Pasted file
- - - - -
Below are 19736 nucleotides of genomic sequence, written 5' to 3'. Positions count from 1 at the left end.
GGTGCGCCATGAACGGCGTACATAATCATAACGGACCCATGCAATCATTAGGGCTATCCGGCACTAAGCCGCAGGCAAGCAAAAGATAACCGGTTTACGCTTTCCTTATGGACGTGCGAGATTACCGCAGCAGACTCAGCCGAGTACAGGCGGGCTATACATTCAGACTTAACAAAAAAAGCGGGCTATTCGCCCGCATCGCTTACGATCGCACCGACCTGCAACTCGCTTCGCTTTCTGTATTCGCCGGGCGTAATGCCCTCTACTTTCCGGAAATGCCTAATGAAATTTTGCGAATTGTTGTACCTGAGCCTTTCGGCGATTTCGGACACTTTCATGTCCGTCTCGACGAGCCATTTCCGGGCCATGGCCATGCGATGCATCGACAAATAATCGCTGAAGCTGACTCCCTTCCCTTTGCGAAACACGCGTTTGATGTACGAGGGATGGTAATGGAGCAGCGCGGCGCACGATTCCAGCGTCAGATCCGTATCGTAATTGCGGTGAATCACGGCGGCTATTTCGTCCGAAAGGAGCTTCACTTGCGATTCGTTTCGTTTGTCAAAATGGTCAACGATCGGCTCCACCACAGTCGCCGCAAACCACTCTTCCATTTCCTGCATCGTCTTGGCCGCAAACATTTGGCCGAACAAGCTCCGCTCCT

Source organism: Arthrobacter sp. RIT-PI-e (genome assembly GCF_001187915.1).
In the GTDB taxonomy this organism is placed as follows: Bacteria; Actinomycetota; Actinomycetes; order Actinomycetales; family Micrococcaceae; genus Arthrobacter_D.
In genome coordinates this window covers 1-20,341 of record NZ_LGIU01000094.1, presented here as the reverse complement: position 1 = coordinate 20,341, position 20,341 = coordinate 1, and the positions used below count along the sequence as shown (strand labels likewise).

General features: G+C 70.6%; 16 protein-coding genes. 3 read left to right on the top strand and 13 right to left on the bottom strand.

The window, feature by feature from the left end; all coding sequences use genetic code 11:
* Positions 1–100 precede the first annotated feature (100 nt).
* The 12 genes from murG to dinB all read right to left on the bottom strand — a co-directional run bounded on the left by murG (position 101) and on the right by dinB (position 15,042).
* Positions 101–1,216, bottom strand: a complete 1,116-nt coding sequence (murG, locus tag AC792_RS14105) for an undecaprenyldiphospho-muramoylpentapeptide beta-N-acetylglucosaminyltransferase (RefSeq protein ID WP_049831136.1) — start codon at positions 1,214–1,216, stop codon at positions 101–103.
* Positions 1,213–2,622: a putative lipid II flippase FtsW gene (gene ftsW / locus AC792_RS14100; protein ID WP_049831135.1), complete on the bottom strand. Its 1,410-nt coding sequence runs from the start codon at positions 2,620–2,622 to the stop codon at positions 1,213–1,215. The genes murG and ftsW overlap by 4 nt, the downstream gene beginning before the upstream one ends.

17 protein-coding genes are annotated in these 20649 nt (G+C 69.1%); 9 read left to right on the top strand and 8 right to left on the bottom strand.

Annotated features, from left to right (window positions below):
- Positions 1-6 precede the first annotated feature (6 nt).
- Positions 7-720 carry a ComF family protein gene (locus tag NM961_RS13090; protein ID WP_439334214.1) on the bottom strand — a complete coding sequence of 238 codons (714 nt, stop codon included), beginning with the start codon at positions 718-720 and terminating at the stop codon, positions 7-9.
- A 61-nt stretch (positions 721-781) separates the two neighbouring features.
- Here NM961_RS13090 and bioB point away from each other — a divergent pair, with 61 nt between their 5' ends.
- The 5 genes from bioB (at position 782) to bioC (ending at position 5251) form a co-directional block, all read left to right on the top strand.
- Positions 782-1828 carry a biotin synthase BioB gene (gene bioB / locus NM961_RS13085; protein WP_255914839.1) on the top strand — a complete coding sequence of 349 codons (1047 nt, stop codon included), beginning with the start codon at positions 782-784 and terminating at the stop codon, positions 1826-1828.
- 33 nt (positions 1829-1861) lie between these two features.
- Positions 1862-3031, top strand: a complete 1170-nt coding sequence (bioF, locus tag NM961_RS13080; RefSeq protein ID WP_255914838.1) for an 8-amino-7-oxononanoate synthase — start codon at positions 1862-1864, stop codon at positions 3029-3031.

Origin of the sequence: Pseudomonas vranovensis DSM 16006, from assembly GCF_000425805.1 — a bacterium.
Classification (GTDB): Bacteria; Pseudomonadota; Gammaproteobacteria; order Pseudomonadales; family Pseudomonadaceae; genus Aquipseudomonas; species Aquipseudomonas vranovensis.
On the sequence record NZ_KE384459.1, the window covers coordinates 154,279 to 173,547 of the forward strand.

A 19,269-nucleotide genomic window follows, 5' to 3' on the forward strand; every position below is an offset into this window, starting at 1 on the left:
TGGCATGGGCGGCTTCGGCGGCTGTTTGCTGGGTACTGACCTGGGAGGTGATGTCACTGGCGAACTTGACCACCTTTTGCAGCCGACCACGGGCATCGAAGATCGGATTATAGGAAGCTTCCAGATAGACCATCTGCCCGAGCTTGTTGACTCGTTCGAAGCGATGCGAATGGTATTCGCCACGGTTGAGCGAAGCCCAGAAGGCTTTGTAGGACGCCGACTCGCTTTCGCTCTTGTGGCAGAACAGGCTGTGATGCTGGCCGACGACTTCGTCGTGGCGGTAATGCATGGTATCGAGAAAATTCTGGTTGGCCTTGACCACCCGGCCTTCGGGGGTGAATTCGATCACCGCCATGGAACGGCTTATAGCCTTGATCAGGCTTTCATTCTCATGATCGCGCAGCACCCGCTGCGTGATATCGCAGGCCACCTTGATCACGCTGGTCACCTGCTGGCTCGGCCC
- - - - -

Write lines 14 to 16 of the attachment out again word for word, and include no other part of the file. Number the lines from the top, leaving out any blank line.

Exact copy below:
- Positions 1-6 precede the first annotated feature (6 nt).
- Positions 7-720 carry a ComF family protein gene (locus tag NM961_RS13090; protein ID WP_439334214.1) on the bottom strand — a complete coding sequence of 238 codons (714 nt, stop codon included), beginning with the start codon at positions 718-720 and terminating at the stop codon, positions 7-9.
- A 61-nt stretch (positions 721-781) separates the two neighbouring features.